China has continued to blast Commerce’s decision, arguing that the U.S. is abusing the concept of national security to hurt Chinese companies. “I would like to point out that the abuse of the concept of national security by the United States and the use of state power to suppress a Chinese enterprise on unwarranted charges are the root of the problem and the initiator of the chaos, Foreign Affairs Ministry spokesman Yan Shuang said at a press conference on Monday. “The U.S.' bullying practices not only hurt Chinese companies, but also harm American companies, which not only affects the daily operations of enterprises, but also interferes with normal cooperation between enterprises. We urge the U.S. to immediately stop and correct wrong practices and create conditions for the operation and normal cooperation of enterprises in various countries.”

The G20 meeting itself is expected to focus heavily on trade. Japan is keen to discuss cross-border data flows at the meeting and the European Union will want to raise the issue of World Trade Organization reform, Goodman said.

The U.S. and Japan will also hold high-level meetings on the sidelines of this weekend's summit to discuss a potential free trade agreement, U.S. Trade Representative Robert Lighthizer told lawmakers last week. The meetings, which will take place ahead of a bilateral meeting between Trump and Japanese Prime Minister Shinzo Abe, are in addition to working-level discussions that took place in Washington, DC last week.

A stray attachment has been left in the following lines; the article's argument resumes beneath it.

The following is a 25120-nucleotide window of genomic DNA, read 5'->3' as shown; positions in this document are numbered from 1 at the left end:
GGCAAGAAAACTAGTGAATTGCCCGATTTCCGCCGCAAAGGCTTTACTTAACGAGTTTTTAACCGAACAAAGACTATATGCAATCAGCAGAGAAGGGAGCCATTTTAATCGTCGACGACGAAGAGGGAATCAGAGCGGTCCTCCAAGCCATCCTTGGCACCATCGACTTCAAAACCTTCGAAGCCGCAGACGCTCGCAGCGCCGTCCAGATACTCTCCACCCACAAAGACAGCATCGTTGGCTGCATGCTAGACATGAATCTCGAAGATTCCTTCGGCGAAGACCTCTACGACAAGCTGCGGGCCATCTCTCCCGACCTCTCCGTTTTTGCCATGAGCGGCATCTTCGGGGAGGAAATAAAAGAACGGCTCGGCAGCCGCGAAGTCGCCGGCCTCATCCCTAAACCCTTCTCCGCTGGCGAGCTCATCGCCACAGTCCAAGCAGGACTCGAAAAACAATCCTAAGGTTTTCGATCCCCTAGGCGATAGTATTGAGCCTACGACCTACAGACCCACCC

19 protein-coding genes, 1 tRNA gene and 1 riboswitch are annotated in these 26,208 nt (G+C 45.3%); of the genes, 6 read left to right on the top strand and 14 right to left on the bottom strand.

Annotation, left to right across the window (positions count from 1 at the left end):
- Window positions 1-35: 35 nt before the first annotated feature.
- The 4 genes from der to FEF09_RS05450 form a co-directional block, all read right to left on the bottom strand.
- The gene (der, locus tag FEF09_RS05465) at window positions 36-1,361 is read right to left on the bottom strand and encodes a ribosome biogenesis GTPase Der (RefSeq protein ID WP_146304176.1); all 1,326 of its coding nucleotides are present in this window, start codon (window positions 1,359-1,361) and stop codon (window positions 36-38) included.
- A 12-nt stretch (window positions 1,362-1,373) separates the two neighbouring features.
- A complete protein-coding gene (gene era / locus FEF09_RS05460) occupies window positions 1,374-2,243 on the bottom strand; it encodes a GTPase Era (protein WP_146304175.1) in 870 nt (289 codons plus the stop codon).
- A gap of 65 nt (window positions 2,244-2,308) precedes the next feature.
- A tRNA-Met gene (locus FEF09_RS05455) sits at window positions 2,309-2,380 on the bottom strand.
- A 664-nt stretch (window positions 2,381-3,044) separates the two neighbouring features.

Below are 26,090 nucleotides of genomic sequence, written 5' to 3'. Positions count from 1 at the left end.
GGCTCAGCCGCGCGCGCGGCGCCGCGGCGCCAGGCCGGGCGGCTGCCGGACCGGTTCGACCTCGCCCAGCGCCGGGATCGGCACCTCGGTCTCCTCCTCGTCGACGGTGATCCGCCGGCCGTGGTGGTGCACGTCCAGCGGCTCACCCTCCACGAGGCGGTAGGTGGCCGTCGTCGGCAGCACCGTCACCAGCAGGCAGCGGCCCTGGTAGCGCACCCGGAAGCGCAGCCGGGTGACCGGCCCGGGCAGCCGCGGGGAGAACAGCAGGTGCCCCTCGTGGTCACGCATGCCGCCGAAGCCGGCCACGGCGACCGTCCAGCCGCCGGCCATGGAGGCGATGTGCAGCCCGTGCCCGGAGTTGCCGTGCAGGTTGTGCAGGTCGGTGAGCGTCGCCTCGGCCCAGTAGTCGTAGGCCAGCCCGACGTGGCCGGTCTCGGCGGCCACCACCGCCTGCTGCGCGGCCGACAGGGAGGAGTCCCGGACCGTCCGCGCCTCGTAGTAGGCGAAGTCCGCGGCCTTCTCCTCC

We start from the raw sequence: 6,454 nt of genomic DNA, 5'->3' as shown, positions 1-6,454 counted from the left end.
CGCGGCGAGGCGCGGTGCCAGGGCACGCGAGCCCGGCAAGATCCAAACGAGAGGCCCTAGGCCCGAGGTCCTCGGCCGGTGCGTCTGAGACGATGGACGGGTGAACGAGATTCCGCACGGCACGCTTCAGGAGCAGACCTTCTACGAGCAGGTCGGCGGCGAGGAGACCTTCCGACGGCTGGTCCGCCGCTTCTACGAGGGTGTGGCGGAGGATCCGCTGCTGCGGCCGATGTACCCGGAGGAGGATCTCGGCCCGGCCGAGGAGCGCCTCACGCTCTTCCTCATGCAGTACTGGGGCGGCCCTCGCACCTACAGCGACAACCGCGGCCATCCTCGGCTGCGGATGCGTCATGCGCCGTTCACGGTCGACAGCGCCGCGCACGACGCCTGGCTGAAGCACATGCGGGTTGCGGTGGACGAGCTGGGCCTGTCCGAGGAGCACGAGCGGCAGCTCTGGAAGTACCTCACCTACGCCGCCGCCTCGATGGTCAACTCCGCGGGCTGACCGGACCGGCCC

Democratic hopefuls could be pressed on trade

Democrats running for president will get the chance to lay out their trade policy platforms during two debates this week. The top 20 candidates will take part in debates on Wednesday and Thursday. The candidates are in a tough spot, according to Scott McCandless, the trade policy leader at PricewaterhouseCoopers. McCandless said Democrats have to find a way to separate themselves from Trump’s policy toward China while embracing a hardline approach.

“My guess … is that the Democrats will try to knit together a narrative that says, ‘President Trump is right to go after China, but the way in which he went about it will not achieve maximum results, and may, in fact, be counterproductive. Trust us, the Democrats, with the reins of power, because our approach will be different,’” he said during a Thursday press call. “And specifically, what I think they might say is, ‘We will try to build alliances

so that if we go after China; it won't be with an approach that is either actually, or at least in perception, a unilateral approach.’” Many Democrats in Congress have made similar arguments.

Most of the major Democratic candidates said USMCA must be changed before Congress should consider it, according to the Citizens Trade Campaign, which last week announced the results of a questionnaire it sent to all of the candidates.

ITC investigating if washers were hung out to dry